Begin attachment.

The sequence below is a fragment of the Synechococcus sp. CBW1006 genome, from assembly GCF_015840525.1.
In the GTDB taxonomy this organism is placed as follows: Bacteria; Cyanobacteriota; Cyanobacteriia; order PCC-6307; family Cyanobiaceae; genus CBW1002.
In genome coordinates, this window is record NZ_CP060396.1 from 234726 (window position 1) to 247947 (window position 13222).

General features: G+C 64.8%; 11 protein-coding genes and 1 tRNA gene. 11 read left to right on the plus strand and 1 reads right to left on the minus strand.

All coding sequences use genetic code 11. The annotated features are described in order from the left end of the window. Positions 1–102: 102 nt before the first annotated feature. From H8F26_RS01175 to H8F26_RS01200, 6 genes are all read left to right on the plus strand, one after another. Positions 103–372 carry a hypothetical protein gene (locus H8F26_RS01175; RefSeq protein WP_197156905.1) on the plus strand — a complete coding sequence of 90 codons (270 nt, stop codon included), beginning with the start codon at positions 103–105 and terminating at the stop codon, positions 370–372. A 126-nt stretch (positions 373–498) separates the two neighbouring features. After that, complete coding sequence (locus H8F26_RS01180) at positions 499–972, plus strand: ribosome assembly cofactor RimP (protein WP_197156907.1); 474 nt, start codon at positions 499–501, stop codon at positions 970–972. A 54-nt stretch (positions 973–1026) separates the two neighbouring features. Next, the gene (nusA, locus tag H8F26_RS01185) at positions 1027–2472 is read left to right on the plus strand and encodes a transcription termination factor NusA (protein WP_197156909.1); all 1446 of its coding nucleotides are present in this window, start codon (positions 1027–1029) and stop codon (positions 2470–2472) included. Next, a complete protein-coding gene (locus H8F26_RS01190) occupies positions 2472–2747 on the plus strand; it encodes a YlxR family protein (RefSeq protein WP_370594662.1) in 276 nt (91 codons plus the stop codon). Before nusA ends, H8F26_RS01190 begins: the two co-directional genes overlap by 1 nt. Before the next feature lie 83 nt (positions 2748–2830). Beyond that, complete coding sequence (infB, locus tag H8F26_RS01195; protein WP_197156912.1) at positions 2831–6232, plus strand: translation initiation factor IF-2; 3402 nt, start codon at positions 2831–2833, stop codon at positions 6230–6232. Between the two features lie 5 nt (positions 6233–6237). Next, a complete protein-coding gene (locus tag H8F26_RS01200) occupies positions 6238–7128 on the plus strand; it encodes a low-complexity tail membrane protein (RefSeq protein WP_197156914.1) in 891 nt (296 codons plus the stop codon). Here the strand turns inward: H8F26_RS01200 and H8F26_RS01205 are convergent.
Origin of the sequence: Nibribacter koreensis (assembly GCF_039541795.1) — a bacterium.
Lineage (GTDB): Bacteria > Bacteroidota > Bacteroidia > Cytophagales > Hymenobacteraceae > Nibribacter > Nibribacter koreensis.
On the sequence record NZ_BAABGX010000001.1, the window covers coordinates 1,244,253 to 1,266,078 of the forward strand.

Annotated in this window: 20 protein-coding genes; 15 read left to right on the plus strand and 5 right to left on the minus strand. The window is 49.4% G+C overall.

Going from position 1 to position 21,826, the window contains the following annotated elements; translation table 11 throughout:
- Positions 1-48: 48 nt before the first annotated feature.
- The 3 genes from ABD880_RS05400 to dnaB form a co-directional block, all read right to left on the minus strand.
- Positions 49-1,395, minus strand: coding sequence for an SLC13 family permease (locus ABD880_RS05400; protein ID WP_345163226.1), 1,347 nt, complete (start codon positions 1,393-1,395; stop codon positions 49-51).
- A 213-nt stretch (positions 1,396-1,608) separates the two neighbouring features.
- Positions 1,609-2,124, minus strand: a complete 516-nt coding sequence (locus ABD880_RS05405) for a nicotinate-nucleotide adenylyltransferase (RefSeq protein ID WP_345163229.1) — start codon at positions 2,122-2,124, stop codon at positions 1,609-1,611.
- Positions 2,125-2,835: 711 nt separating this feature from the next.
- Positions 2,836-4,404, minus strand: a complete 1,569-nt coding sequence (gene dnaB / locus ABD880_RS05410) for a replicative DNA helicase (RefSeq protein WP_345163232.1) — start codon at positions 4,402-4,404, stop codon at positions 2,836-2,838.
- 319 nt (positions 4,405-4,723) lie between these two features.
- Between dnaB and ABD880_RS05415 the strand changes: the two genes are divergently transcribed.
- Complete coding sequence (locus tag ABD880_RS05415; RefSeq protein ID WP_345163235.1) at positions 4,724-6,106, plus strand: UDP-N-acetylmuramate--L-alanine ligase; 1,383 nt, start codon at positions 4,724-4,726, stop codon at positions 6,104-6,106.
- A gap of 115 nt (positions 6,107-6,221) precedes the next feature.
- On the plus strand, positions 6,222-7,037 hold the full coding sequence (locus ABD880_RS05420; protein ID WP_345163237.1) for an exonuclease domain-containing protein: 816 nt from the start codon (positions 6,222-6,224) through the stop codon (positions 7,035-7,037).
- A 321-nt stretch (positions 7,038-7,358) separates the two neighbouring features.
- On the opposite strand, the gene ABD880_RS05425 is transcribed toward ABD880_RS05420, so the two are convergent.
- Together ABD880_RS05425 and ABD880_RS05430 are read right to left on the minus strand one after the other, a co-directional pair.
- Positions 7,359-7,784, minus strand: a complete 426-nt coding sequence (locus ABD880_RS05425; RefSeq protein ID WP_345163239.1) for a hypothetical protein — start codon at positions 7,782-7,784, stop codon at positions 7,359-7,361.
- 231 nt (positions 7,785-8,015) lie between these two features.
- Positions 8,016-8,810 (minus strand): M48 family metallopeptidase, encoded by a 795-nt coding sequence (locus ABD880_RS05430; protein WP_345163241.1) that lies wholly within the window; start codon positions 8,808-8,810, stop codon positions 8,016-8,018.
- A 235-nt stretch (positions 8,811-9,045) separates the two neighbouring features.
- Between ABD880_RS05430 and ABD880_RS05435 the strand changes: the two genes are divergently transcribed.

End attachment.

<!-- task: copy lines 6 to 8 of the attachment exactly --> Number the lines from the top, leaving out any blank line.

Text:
Origin of the sequence: Nibribacter koreensis (assembly GCF_039541795.1) — a bacterium.
Lineage (GTDB): Bacteria > Bacteroidota > Bacteroidia > Cytophagales > Hymenobacteraceae > Nibribacter > Nibribacter koreensis.
On the sequence record NZ_BAABGX010000001.1, the window covers coordinates 1,244,253 to 1,266,078 of the forward strand.